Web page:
I Don’t Want to Be Right -The New Yorker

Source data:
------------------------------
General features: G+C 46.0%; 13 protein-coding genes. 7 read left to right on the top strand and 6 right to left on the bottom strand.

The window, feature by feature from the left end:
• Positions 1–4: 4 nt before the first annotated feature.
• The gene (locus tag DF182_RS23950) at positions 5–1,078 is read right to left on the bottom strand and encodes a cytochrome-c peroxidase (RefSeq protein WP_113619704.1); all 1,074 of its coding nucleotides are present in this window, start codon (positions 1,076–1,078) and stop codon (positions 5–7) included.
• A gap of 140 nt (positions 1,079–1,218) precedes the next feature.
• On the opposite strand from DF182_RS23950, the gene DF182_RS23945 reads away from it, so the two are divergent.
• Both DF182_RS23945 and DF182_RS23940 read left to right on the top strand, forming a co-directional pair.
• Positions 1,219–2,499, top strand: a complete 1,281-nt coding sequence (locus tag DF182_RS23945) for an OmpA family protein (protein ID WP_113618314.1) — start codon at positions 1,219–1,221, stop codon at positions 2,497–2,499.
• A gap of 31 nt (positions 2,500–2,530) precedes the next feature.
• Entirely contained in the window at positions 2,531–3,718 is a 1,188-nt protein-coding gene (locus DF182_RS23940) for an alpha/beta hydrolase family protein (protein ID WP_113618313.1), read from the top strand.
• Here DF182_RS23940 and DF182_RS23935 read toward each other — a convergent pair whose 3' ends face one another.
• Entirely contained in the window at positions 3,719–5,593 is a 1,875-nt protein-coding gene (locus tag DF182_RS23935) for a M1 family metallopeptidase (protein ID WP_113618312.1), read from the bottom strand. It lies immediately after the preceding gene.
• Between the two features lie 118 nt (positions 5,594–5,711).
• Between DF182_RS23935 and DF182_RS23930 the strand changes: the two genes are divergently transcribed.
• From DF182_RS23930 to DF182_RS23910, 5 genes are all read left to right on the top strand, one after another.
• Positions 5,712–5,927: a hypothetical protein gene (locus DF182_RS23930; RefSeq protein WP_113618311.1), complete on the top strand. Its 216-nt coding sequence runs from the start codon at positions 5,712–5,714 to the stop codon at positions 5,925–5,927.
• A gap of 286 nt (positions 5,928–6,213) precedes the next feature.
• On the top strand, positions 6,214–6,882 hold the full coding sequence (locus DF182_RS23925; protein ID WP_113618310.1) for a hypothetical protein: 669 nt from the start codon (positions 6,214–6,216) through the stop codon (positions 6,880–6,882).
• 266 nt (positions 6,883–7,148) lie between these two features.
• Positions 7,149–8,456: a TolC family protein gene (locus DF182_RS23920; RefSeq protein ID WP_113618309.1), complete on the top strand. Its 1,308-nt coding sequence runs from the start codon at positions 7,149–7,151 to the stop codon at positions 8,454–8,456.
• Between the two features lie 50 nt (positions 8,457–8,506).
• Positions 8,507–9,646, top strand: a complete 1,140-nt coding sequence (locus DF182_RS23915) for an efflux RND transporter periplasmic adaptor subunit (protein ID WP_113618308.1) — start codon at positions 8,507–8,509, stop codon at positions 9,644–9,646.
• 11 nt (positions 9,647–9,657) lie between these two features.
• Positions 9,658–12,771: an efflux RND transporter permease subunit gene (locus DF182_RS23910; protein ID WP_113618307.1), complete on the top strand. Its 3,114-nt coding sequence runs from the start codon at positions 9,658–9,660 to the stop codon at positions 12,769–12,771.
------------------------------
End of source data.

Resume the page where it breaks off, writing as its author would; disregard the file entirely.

The following article does not deal with foreign policy or international politics directly. However it is very relevant if you are thinking about these issues in relation to public opinion and the media. This article suggests that opinions, once formed, are very resistant to change. This means that for policy-makers looking for public support for their initiatives it will likely be easier to frame policies in terms of preexisting beliefs rather than challenge established ideas. It also suggests that politicians who play to established ideas may have an advantage over those suggesting change. It also suggests that the powers that be cannot make the public believe what ever they want. One wonders what implications this has for the Almond-Lippmann consensus.